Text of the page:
In this episode of Rent Game we will examine the different aspects of the term and extension of a property lease in Spain.

Since the popularity of the last episode of this series about repairs, we have decided to work on the second episode as soon as possible, this time covering the aspect that was asked by the vast majority of the readers: lease term and extensions.

First and foremost, it is worth mentioning that the answer to the different doubts and questions you may have will depend on the kind of contract that you have signed. Therefore, we will divide this post in three different kinds of lease contract, and then we will elaborate.

Contract for current and usual home

If the lease was signed in order to have that property as your current and usual home, article 9 the Urban Rental Law (Ley de Arrendamientos Urbanos) states that the term of the lease will be the one that was agreed on by both the tenant and the landlord. However, this term will have a mandatory extension up to 5 years, in case that your landlord is leasing the property as natural person, or 7 years, if the landlord is a legal person, in case that the agreed term was lower.

Therefore, if you have agreed on a 2 year lease, once that period is over, the lease will extend itself automatically year-by-year until the mandatory extension is reached, unless the tenant notifies the landlord with at least a 30-day notice prior the date of the term or any of the extensions of his/her will not to extend the contractual term.

As for this matter, as we have previously stated in the last episode and while today we have access to instant messaging apps such as Whatsapp that are very convenient in day-to-day use, we strongly advise that these type of notifications are done both by phone call or message and a letter that has an acknowledgement of receipt (burofax), this second one being the most important one. That way, if any issue arises regarding the lease term or extension, a tenant may prove in court that they have communicated their will not to extend it, and that they have received such notification.

The only way a natural person may have their property back is if they need it for themselves, their first-degree relatives or the spouse in case of separation, divorce or null marriage. This cannot be done before the first year of the contractual period, and the tenant must communicate this necessity with, at least, a 2-month notice.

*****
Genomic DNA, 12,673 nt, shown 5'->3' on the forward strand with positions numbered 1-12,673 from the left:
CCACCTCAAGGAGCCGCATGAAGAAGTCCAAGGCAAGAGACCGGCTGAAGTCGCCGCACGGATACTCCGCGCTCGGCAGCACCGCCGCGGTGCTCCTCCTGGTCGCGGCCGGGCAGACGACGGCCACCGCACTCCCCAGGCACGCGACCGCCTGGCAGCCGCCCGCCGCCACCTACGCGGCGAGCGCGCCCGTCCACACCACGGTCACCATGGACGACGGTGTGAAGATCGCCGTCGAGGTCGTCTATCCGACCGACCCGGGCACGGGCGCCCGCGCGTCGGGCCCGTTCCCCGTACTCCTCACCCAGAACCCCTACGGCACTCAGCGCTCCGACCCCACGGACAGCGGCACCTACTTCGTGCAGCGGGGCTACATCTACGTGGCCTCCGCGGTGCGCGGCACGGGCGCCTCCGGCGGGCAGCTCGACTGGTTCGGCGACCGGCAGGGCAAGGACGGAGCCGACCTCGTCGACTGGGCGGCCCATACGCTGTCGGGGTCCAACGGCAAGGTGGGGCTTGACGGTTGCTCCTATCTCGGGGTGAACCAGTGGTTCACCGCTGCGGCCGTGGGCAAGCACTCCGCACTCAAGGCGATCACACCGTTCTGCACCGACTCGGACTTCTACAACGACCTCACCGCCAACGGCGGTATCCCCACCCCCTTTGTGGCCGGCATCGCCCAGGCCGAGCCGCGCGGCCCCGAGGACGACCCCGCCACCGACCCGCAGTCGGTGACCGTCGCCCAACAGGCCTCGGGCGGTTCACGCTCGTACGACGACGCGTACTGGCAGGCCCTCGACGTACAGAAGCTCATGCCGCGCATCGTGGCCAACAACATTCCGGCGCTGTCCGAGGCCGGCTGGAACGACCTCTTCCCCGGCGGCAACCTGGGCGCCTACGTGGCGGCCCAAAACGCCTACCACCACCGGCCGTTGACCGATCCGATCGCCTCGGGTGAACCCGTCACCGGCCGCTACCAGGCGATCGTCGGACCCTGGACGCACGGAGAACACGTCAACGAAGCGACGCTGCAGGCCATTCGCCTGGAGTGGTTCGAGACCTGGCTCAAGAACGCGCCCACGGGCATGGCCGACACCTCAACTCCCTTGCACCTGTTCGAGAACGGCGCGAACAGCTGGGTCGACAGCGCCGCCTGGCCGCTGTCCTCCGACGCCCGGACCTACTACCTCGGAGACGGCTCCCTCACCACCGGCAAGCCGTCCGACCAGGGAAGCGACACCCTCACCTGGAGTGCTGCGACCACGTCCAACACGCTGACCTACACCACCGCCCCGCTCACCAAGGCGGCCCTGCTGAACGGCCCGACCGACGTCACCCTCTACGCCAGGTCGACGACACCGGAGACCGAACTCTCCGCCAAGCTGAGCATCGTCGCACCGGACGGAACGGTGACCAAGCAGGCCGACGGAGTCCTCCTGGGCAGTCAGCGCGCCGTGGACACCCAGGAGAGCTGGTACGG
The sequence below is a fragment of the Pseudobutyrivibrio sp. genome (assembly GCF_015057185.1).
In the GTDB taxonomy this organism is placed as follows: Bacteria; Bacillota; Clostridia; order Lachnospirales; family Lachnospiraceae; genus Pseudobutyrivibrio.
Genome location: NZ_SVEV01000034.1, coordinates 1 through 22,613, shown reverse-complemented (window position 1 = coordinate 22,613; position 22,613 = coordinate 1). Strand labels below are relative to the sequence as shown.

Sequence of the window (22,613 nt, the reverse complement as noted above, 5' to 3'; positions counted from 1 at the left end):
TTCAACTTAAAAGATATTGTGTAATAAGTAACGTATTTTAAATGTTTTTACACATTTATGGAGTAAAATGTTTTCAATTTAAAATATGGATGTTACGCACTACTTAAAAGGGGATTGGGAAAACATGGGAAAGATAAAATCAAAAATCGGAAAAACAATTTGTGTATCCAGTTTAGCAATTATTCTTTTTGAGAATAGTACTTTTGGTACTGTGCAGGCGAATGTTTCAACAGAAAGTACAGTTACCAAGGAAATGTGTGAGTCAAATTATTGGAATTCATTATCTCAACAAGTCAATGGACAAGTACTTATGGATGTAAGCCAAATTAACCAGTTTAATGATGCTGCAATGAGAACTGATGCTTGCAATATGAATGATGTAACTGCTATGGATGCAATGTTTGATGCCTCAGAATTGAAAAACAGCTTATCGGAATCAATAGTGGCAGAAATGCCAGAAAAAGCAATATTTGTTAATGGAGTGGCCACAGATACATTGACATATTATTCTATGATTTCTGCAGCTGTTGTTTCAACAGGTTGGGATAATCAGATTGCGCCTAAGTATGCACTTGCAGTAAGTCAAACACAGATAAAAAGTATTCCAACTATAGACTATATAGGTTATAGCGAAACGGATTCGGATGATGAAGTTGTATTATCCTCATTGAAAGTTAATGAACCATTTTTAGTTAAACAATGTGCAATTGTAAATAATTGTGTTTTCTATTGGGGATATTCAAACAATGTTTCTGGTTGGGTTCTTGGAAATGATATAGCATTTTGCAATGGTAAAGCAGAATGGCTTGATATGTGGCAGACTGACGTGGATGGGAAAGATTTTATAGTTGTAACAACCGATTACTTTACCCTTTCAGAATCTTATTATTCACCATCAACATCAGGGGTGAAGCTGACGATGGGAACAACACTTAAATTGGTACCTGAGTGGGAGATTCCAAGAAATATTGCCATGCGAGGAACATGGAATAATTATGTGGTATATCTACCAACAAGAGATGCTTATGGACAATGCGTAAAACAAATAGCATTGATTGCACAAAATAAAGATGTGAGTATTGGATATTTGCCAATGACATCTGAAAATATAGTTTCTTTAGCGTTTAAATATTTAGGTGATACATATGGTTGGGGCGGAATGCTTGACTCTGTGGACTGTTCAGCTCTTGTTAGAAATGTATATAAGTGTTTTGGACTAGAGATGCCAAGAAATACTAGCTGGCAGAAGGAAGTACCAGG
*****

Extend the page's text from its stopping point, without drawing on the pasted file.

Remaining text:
It is also worth mentioning that article 11 states that a tenant may terminate the contract once 6 months have passed. In order to do that, the tenant must communicate it with, at least, a 30-day notice. But the tenant must be wary of the content of the lease contract, as it may include a penalty clause for which the tenant will have to pay 1 month of rent for each year left of the contractual term.

In case that there is no term agreed on the contract, the law presumes that the lease is agreed for a one-year term. This however does not vary the aforementioned mandatory extensions.

It is also very important to mention that, depending on when the contract was signed, different conditions will apply. This post examines the legal aspects of the contracts signed from March the 6th 2019.

Contract for leisure purposes

If, in the other hand, you have rented a house for leisure purposes, such as tourism, in Andalusia, the term cannot be longer than 2 consecutive months by the same tenant.

Contract for temporary leases

Lastly, as for leases that are different from the aforementioned kinds, such as temporary work-related leases, there is no minimum or maximum term. Therefore, the contract will end on the date agreed on the contract.

We hope to have cleared some of your doubts and concerns that you may have had as a tenant or landlord with this post. There will be more on this subject to follow, but in case that you need an in-depth legal assistance with your case, we in Méndez Padilla Abogados & Asociados are experts lawyers in landlord and tenant law and we can assist you with any legal issue on this matter that you may have, so do not hesitate in contacting us. You may contact us via Whatsapp, phone call or email.

If you are interested in receiving updates of this series, as well as updated information on Spanish law, you may subscribe to our newsletter filling out the form on the right-hand side of this page (below if you are reading on mobile).

Álvaro Hjalmar de la Guardia Westerdahl

Lawyer

close

Recibe nuestros posts en tu e-mail